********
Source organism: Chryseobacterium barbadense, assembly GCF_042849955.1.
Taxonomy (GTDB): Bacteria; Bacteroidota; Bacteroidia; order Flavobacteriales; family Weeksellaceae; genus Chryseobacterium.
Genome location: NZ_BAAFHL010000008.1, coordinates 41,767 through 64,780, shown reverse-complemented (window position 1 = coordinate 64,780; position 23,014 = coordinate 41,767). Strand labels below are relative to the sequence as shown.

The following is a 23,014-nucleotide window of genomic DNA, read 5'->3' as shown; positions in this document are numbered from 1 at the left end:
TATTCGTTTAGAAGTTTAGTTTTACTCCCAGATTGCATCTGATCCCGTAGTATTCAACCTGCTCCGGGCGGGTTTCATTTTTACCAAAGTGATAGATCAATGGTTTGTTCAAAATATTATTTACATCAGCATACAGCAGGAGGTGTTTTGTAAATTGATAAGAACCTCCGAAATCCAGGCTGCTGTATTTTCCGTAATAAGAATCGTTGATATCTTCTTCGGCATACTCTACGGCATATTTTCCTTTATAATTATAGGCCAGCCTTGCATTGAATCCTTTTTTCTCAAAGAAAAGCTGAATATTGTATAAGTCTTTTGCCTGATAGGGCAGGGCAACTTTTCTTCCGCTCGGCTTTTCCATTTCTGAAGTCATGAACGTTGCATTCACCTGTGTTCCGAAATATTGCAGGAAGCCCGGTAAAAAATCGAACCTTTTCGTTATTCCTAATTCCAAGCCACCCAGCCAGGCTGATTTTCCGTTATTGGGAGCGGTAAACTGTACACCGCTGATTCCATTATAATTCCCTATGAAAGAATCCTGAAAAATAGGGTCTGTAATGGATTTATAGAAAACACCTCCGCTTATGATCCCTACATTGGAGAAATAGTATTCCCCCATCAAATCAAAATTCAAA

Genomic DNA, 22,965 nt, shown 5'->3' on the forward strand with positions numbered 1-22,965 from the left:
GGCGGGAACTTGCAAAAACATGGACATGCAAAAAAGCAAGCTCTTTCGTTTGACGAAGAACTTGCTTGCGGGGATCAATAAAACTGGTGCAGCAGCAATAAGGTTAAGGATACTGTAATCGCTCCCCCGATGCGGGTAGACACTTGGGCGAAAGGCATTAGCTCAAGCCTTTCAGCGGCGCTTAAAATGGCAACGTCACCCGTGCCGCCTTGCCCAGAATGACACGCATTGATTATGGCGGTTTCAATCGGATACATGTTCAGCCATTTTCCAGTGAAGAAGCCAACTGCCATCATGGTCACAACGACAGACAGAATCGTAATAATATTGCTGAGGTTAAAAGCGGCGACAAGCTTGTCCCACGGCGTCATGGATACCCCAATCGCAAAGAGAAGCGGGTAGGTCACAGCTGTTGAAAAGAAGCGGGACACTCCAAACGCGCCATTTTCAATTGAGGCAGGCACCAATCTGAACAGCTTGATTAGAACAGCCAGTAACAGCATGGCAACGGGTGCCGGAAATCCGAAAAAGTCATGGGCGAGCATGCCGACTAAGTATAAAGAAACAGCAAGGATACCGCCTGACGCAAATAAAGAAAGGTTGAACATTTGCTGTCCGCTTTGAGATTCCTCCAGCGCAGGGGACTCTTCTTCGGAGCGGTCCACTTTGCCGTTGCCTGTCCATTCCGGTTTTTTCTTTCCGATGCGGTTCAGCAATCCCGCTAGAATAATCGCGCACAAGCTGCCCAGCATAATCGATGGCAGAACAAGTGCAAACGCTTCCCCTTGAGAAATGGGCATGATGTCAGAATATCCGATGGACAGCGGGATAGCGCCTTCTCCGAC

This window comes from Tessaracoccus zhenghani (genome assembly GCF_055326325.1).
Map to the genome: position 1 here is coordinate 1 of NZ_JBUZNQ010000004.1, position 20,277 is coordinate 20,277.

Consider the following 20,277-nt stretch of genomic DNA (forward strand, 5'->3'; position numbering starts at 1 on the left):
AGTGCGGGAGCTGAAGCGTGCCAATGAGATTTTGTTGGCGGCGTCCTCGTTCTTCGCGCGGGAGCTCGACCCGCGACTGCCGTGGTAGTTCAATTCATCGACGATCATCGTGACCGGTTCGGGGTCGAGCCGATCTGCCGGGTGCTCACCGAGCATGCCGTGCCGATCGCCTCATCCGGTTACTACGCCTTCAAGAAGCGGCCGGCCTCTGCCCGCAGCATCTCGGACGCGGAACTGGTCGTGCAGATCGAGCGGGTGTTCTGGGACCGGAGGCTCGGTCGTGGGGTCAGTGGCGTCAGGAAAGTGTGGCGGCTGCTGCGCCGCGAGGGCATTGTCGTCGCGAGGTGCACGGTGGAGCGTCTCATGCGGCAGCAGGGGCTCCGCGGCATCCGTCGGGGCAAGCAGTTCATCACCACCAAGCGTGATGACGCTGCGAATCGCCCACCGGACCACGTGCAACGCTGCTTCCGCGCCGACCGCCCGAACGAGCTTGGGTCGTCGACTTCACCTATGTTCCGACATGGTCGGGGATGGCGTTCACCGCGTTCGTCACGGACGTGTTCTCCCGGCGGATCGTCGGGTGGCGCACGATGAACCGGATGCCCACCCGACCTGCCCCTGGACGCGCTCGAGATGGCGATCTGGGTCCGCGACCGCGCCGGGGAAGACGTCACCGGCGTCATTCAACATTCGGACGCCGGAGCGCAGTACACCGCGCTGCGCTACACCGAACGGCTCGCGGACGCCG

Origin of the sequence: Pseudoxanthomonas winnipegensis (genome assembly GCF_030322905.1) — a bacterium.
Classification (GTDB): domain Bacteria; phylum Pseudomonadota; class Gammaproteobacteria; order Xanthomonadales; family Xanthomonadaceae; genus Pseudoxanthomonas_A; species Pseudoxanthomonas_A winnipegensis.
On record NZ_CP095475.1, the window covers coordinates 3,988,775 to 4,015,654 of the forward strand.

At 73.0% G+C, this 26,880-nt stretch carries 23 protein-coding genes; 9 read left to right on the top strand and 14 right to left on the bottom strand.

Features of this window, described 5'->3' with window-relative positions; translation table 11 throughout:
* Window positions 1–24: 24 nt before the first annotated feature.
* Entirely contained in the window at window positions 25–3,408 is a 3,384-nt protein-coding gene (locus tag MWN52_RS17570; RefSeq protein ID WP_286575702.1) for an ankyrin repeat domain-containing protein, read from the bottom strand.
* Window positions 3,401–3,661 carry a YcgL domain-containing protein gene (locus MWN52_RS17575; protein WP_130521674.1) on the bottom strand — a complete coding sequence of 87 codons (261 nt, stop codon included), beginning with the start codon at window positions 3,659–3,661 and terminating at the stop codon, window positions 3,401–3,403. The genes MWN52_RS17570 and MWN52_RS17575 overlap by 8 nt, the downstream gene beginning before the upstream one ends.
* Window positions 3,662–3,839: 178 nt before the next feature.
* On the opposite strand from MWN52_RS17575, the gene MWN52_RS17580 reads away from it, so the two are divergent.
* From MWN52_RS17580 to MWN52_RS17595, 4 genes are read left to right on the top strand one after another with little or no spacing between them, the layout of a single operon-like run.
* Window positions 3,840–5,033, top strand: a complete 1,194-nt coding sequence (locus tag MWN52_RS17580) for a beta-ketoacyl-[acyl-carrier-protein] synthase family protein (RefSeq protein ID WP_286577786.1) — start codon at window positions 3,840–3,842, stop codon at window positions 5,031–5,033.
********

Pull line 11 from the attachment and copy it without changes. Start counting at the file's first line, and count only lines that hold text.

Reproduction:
AGTGCGGGAGCTGAAGCGTGCCAATGAGATTTTGTTGGCGGCGTCCTCGTTCTTCGCGCGGGAGCTCGACCCGCGACTGCCGTGGTAGTTCAATTCATCGACGATCATCGTGACCGGTTCGGGGTCGAGCCGATCTGCCGGGTGCTCACCGAGCATGCCGTGCCGATCGCCTCATCCGGTTACTACGCCTTCAAGAAGCGGCCGGCCTCTGCCCGCAGCATCTCGGACGCGGAACTGGTCGTGCAGATCGAGCGGGTGTTCTGGGACCGGAGGCTCGGTCGTGGGGTCAGTGGCGTCAGGAAAGTGTGGCGGCTGCTGCGCCGCGAGGGCATTGTCGTCGCGAGGTGCACGGTGGAGCGTCTCATGCGGCAGCAGGGGCTCCGCGGCATCCGTCGGGGCAAGCAGTTCATCACCACCAAGCGTGATGACGCTGCGAATCGCCCACCGGACCACGTGCAACGCTGCTTCCGCGCCGACCGCCCGAACGAGCTTGGGTCGTCGACTTCACCTATGTTCCGACATGGTCGGGGATGGCGTTCACCGCGTTCGTCACGGACGTGTTCTCCCGGCGGATCGTCGGGTGGCGCACGATGAACCGGATGCCCACCCGACCTGCCCCTGGACGCGCTCGAGATGGCGATCTGGGTCCGCGACCGCGCCGGGGAAGACGTCACCGGCGTCATTCAACATTCGGACGCCGGAGCGCAGTACACCGCGCTGCGCTACACCGAACGGCTCGCGGACGCCG